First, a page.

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Career Profile: Prosthodontist - Mary Walker

Career Profile: Prosthodontist - Mary Walker

Mary Walker, D.D.S., Ph.D., Prosthodontist and Associate Professor, University of Missouri-Kansas City School of Dentistry

National Institutes of Health: Office of Science Education

I chose this career because…

I chose to become a prosthodontist because the profession combines my interest in science with my interest in caring for patients.

Dental School Decision

The first part of my career was focused in the field of microbiology. I worked in medical and research laboratories; however, I wanted more direct contact with patients. While working on a dentally-related research project, the project director encouraged me to apply to dental school. I was good with my hands, and had a strong aptitude in science. Both skills are necessary to pursue a career in dentistry.

Education

• Bachelor of Science, Medical Technology, North Dakota State University, Fargo, ND
• Master of Science, Microbiology, North Dakota State University, Fargo, ND
• Doctor of Dental Surgery, University of Nebraska Medical Center College of Dentistry, Lincoln, NE
• Specialty Certificate, Prosthodontics, University of Missouri-Kansas City School of Dentistry, Kansas City, MO
• Doctor of Philosophy, Oral Biology (Biomaterials), University of Missouri-Kansas City

More on Dentistry


Median Salary: $136,960
Min. Education: Doctorate
Related Careers: Dental Hygienist, Dental Laboratory Technician

My typical workday involves…

My typical workday varies depending on the responsibilities of the day, which include clinical care, teaching and research components.

Teaching in the Clinic

• I teach third- and fourth-year dental students in the dental clinic. With direct patient care, I instruct students on how to complete the intra-oral examination, read radiographs (x-rays), and make a diagnosis and treatment plan.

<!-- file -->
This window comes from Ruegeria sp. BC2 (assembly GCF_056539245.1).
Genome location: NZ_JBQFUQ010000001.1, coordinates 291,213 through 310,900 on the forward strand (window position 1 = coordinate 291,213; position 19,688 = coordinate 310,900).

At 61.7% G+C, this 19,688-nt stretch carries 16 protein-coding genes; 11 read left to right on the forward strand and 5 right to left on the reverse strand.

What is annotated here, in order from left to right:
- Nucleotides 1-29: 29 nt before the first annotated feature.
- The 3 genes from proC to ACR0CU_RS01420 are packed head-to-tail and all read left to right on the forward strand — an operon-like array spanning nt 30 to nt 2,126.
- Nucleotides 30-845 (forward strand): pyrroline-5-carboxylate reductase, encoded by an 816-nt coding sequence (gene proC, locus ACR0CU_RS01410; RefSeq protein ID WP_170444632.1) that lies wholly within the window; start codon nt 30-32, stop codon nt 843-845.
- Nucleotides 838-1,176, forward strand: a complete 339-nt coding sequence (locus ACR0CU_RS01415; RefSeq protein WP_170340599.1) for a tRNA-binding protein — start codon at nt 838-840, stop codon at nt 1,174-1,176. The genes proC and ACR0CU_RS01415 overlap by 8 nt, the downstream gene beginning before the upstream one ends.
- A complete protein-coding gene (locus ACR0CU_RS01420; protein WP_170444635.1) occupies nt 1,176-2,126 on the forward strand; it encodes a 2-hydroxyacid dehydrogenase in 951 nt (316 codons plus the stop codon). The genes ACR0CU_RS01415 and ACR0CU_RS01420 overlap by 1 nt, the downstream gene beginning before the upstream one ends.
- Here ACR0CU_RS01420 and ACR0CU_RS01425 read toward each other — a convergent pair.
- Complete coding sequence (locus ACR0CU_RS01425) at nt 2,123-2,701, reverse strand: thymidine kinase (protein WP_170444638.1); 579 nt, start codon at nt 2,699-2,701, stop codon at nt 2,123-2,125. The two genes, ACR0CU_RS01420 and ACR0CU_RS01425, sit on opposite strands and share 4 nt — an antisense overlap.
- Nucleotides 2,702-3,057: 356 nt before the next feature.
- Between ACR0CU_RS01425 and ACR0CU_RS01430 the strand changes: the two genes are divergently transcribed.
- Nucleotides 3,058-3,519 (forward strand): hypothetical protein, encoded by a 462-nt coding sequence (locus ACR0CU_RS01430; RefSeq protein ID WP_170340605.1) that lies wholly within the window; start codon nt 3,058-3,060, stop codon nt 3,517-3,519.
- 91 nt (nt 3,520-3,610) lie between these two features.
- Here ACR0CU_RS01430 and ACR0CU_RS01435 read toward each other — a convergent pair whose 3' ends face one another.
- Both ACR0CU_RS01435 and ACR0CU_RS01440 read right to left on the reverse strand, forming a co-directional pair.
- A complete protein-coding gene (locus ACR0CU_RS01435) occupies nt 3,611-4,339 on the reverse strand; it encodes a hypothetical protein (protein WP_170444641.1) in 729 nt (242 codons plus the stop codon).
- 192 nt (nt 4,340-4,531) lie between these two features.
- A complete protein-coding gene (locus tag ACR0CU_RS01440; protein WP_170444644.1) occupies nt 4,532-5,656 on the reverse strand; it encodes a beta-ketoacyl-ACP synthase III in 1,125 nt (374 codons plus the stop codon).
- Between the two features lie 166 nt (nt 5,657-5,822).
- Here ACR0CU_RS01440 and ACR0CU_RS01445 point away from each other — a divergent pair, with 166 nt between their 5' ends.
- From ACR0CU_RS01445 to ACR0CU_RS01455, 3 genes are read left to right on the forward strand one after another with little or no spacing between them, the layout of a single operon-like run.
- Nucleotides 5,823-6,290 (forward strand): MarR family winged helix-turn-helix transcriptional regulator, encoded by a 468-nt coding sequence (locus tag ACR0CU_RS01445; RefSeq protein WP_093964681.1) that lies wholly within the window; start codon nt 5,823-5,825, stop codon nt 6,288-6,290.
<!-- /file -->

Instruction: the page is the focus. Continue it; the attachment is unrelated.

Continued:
• During prosthodontic treatments, I teach dental students about restoring or replacing teeth, and in some cases parts of the jaws using crowns, bridges, dental implants, or dentures.

• In addition, I teach second-year students in pre-clinical prosthodontic courses that include lecture and laboratory components. We cover how to prepare teeth, make impressions, and perform prosthodontic restorations to replace damaged or missing tooth structure.

Teaching and Researching: Dental Biomaterials

Other aspects of my work include teaching and research associated with dental biomaterials.

• Teaching – I teach a biomaterials course in which dental students learn about the properties and application of many types of dental biomaterials, such as tooth-colored composite filling materials, porcelain crowns and veneers, and titanium implants.

• Researching – In my biomaterials research, I use mechanical testers, light microscopes, electron microscope, and other computer-based testing equipment to look at the properties and problems associated with dental biomaterials. For example, some of the investigations have looked at orthodontic wires, ceramic (tooth-colored) orthodontic brackets, and impression materials. Results from these investigations are published in dental journals. These research results may aide other practicing dentists in their selection of dental materials and ultimately, patient care.

What I like best/least about my work…

What I like best about my work is interacting with both patients and dental students. I also enjoy the variety of responsibilities in my workday. My position allows me to use my prosthodontic training for clinical teaching and patient care. In addition, treatment complications that arise can lead to ideas for further biomaterials-related research projects.

What I like least about my work is sometimes not being able to provide the most ideal care for a patient due to their financial limitations.

My career goals are…

My career goals are to expand my research to include patient-based clinical research using my background in prosthodontics and biomaterials.


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